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GlobalSecurity.org In the News

The New York Times March 23, 2003

Patriot Missiles Bag Their Prey Again, Reportedly Shooting Down 4 of 6 Iraqi Rockets

By Nicholas Wade

An upgraded version of the Patriot missile has intercepted four out of six Iraqi missiles fired at coaltion forces in recent days, military spokesmen said. If verified, this would apparently be the first undisputed success of a battlefield antimissile system, but skeptics say it is too early to know how well the system worked.

In the Persian Gulf war in 1991, an earlier version of the Patriot was used to defend against the 93 Scud missiles fired by Iraq. United States Army spokesmen have said the Patriot had a 79 percent success rate against Scuds fired at Saudi Arabia and a 40 percent success rate against those fired at Israel. Critics doing their own analysis of intercepts from television broadcasts, however, put the Patriot's intercept rate at as low as zero.

The Patriot system may have succeeded this time around because it uses an entirely new missile designed to overcome the faults of the PAC-2, the missile used during the first gulf war.

The PAC-2 was originally designed for use against aircraft and later modified for antimissile duty. Its successor, the PAC-3, is specifically designed to shoot down other missiles. Built by Lockheed Martin, its present cost is $3 million apiece, said a spokeswoman for the Army's Aviation and Missile Command at Huntsville, Ala.

It was the PAC-3's that intercepted the four Iraqi missiles, which were not Scuds, but a shorter-range missile known as the Ababil-100.

Dr. George Lewis, a missile expert at the Massachusetts Institute of Technology's Security Studies Program, said the PAC-3 had performed quite well in its developmental tests, conducted by the contractor under ideal conditions, and somewhat less well in the more realistic operational tests, undertaken by soldiers using production-line missiles.

He dismissed as "absolute garbage" the Army's claim for the PAC-2's effectiveness in the gulf war in 1991 and said the PAC-3's success, if verified, would probably be the first time a battlefield antimissile system had worked.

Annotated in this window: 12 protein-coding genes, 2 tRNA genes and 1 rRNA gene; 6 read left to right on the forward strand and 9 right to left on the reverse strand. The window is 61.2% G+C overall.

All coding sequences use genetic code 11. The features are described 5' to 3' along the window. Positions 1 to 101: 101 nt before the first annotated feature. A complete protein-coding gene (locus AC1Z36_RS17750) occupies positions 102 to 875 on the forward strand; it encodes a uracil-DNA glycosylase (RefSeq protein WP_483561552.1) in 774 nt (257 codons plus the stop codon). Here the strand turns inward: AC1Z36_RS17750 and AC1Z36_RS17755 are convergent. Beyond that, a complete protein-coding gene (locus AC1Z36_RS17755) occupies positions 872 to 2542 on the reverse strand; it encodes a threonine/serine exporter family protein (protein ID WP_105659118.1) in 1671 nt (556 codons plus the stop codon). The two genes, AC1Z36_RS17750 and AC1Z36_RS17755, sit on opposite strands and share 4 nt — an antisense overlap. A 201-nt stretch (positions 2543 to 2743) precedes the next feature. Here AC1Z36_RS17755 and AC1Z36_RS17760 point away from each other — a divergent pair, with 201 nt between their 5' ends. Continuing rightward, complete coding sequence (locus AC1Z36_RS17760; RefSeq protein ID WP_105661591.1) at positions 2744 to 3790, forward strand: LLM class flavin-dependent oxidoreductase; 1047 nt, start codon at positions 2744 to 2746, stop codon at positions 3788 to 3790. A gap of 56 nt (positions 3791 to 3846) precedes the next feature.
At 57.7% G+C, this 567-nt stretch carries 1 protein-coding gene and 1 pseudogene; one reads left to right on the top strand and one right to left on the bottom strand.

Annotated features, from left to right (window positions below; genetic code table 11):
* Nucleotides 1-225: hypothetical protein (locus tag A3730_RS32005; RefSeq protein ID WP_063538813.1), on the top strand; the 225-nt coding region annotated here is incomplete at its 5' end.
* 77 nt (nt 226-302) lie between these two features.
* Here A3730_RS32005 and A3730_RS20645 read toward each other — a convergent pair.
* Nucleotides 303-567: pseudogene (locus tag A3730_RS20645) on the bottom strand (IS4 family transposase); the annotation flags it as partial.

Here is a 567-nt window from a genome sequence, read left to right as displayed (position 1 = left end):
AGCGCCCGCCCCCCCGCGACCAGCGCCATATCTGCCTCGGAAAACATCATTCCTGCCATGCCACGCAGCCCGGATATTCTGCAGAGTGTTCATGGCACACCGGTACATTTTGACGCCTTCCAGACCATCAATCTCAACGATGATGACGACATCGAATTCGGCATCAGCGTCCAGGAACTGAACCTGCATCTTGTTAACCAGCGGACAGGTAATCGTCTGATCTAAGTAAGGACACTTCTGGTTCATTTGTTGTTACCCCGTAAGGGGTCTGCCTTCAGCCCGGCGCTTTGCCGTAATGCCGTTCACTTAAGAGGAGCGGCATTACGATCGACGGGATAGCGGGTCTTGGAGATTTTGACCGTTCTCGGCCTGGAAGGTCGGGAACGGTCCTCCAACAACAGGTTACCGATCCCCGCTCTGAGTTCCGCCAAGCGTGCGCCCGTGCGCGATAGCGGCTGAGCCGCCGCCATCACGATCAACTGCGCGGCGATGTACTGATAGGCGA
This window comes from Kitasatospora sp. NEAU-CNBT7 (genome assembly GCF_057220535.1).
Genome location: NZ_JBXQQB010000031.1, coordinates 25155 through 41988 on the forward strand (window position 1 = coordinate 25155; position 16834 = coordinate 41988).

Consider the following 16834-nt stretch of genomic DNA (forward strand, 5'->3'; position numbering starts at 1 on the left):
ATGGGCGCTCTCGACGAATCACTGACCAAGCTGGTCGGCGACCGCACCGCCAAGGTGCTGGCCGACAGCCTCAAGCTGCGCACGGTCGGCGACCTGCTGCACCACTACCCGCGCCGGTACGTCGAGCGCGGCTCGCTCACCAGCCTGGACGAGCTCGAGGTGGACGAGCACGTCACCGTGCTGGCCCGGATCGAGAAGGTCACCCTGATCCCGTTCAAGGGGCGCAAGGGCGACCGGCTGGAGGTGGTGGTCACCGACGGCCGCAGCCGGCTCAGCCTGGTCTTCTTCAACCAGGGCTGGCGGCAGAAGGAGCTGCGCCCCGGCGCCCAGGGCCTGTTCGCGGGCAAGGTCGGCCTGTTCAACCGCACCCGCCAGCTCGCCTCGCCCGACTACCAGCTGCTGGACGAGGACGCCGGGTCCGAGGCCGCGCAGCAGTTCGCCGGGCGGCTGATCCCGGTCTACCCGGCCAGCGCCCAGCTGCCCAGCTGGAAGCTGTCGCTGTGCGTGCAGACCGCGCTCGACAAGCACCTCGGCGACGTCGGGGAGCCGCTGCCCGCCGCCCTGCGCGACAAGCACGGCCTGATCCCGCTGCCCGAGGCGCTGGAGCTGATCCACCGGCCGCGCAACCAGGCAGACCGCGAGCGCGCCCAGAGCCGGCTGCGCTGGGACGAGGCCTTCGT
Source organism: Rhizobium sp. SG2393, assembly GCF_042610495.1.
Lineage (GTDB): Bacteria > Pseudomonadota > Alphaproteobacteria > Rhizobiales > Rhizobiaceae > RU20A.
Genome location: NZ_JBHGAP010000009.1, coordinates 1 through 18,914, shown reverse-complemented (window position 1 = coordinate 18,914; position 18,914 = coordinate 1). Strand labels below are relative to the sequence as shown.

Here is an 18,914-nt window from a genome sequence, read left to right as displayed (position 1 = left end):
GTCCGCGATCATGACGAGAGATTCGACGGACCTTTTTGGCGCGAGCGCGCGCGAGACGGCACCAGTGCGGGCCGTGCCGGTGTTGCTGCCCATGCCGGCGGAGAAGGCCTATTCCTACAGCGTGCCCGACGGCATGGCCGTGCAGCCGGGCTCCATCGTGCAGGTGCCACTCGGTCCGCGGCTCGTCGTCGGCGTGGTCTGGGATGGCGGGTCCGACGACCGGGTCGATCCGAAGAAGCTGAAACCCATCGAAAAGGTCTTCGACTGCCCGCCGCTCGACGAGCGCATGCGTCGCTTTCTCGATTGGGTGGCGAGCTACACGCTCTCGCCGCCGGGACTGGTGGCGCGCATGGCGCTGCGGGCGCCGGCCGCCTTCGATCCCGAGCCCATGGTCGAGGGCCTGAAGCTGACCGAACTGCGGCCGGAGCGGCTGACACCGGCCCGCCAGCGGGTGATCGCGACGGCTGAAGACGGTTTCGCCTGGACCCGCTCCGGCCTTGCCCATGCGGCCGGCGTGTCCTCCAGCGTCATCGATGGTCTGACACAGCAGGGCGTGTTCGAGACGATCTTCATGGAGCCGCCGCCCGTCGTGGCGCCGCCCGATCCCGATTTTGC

John Pike, director of the space and military research group GlobalSecurity.org, said that "everyone should reserve judgment" on the Patriot's performance and that the reports of success, while in line with the missile's test results, were based on numbers too small to mean much.

The PAC-2 is designed to destroy its target by exploding next to it, a generally effective measure against aircraft. Its successor makes a direct collision with the missile it is intercepting, using its own momentum to obliterate it.

The PAC-3 is also much more agile and can pursue a missile that tries to outmaneuver the defense. This was a property that Iraq's Al Hussein Scud missiles possessed inadvertently. Made of Scuds soldered together to extend their range, Al Husseins tended to break apart and follow unpredictable paths, bewildering the PAC-2's trying to intercept them.

The PAC-3 has a collar of 180 small rocket motors that fire explosively in the last microseconds before impact, guiding the nose of the missile into direct collision with its target, a Lockheed Martin spokesman said.

The Patriot system consists of radar, a launcher and other components. The system, and an upgraded version of the PAC-2, are still made by Raytheon. Four of the PAC-3's can fit in each launcher, quadrupling the system's firepower. Both types of missile can be used in the same launcher, allowing the operator to use the PAC-3 on missiles and the PAC-2 against aircraft.

When the Patriot's phased array radar picks up an incoming missile, it downloads the information to a PAC-3 just before it is fired. The missile has on-board radar for organizing its collision with the target.

Battlefield missile defense is a simpler task than national missile defense because the closing speeds of the two missiles are slower and the target missile remains in the atmosphere, giving it no chance to release effective decoys. Intercontinental missiles, however, spend most of their trajectory in space and can conceal their warhead in a cloud of accompanying decoys.

In the unending dispute over national missile defense, supporters may contend that the PAC-3's success is a promising advance while detractors may argue that the two problems are entirely different.

"There are features that everyone will point to to claim they have been right all along," Mr. Pike said.


GRAPHIC: Chart/Diagram: "The Next Generation Patriot Missile, the PAC-3" Unlike previous Patriot missile systems that attempted to destroy their target by detonating nearby, the PAC-3 attempts to hit the target directly.

1. The radar detects an incoming missile and tracks its speed, altitude and trajectory.

2. With data from the radar, soldiers in the engagement control center determine a launch time and transmit instructions to the launcher.

3. Once fired, the missile's own guidance system searches for and acquires the target and maneuvers to intercept it.

Diagram highlights the following:

(Source: Raytheon)

Copyright 2003, The New York Times Company